While the main story of the Spanish Grand Prix was the titanic, on-track scrap between Lewis Hamilton and Sebastian Vettel, the field behind had it’s starring cameos; Daniil Kvyat and Nico Hulkenberg improved on disappointing qualifying positions to score points, Carlos Sainz put in a solid shift at the wheel, and Fernando Alonso had a qualifying lap for the ages.
However, we can’t look any further than…
Now, while there are some people out there that will be clamouring for either Hamilton or Vettel to get our driver of the day award, let’s not forget that those two are, arguably, in the pantheon of the all-time greats. We expect them to put in race winning performances each and every week. Some of the other drivers on the grid don’t get a look in because of the quality of the driving, but in Pascal’s case, it’s the quality of the machinery that keeps him out of the spotlight.
Not that the Sauber is a bad car, but it’s most probably the worst of the bunch thanks to the team’s funding issues for the past 18 months. It just isn’t on par with the bigger budgeted teams around them, so they have to play with things like extreme race strategy to make themselves competitive. To do so you need a driver who understands what needs to happen, and the perfect mix of both came together in Barcelona for the Swiss outfit.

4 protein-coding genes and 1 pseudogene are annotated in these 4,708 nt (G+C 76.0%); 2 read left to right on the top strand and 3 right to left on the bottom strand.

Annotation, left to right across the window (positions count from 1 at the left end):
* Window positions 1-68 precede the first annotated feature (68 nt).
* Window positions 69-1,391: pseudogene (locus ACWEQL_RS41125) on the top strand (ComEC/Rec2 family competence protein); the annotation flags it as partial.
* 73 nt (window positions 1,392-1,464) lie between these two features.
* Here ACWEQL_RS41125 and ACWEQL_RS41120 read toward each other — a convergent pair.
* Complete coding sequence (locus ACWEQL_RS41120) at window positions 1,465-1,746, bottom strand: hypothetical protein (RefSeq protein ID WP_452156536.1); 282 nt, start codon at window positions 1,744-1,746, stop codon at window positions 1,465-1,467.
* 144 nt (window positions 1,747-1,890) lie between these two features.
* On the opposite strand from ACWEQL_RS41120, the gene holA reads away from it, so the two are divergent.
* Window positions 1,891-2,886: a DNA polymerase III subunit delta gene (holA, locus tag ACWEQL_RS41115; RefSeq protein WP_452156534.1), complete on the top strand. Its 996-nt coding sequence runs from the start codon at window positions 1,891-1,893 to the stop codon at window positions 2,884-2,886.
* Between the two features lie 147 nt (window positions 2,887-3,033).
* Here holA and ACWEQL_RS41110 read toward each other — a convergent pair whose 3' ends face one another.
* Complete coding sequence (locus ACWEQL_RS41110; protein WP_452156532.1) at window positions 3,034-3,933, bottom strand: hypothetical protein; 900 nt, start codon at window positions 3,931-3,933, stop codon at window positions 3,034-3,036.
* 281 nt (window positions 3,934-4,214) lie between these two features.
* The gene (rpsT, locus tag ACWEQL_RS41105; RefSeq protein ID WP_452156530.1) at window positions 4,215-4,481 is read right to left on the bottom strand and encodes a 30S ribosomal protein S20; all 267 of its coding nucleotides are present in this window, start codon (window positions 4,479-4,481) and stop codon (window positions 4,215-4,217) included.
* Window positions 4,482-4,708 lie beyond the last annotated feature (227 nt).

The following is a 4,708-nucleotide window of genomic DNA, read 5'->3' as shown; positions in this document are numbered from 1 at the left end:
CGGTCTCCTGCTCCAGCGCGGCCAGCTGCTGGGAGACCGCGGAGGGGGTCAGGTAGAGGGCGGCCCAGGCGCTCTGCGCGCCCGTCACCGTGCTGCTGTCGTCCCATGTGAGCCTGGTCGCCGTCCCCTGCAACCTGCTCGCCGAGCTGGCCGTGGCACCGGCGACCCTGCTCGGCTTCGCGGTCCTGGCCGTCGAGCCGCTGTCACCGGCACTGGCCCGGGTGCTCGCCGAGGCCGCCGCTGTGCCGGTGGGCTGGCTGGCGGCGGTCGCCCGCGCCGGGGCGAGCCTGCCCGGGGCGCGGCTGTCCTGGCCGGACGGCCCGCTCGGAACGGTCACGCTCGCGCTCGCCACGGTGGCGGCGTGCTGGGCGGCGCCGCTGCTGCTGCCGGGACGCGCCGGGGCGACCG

Running a single stop strategy can be risky at the best of times, but everything came together perfectly – bar not passing a bollard on the right side and gaining a five-second post race penalty – to come home seventh on the road, ahead of the much faster Toro Rosso of Carlos Sainz, which turned to eighth, and four precious World Championship points, after the penalty was applied. Sauber are now ahead of McLaren in the standings, something that would be unheard of two or three seasons ago.
Congratulations to all involved with the team after such a challenging time. Taking chances is what sport is all about, and Sauber and Wehrlein did with both hands.